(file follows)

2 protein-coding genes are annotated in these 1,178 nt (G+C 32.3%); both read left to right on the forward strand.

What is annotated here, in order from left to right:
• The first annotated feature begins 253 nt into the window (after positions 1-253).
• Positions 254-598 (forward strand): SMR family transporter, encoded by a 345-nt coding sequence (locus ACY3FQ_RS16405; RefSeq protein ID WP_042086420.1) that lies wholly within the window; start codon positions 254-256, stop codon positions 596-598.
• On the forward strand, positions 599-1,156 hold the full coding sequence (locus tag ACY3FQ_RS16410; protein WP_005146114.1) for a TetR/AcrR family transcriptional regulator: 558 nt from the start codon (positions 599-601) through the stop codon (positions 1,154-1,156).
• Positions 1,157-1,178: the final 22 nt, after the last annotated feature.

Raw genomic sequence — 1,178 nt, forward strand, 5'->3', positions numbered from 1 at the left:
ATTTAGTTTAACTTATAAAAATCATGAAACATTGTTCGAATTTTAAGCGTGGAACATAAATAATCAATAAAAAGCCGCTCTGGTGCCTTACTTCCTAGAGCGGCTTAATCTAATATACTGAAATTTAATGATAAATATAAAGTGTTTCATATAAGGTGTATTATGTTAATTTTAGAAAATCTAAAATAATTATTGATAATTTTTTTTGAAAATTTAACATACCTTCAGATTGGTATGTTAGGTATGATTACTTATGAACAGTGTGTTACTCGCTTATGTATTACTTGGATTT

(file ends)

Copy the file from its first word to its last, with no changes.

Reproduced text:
2 protein-coding genes are annotated in these 1,178 nt (G+C 32.3%); both read left to right on the forward strand.

What is annotated here, in order from left to right:
• The first annotated feature begins 253 nt into the window (after positions 1-253).
• Positions 254-598 (forward strand): SMR family transporter, encoded by a 345-nt coding sequence (locus ACY3FQ_RS16405; RefSeq protein ID WP_042086420.1) that lies wholly within the window; start codon positions 254-256, stop codon positions 596-598.
• On the forward strand, positions 599-1,156 hold the full coding sequence (locus tag ACY3FQ_RS16410; protein WP_005146114.1) for a TetR/AcrR family transcriptional regulator: 558 nt from the start codon (positions 599-601) through the stop codon (positions 1,154-1,156).
• Positions 1,157-1,178: the final 22 nt, after the last annotated feature.

Raw genomic sequence — 1,178 nt, forward strand, 5'->3', positions numbered from 1 at the left:
ATTTAGTTTAACTTATAAAAATCATGAAACATTGTTCGAATTTTAAGCGTGGAACATAAATAATCAATAAAAAGCCGCTCTGGTGCCTTACTTCCTAGAGCGGCTTAATCTAATATACTGAAATTTAATGATAAATATAAAGTGTTTCATATAAGGTGTATTATGTTAATTTTAGAAAATCTAAAATAATTATTGATAATTTTTTTTGAAAATTTAACATACCTTCAGATTGGTATGTTAGGTATGATTACTTATGAACAGTGTGTTACTCGCTTATGTATTACTTGGATTT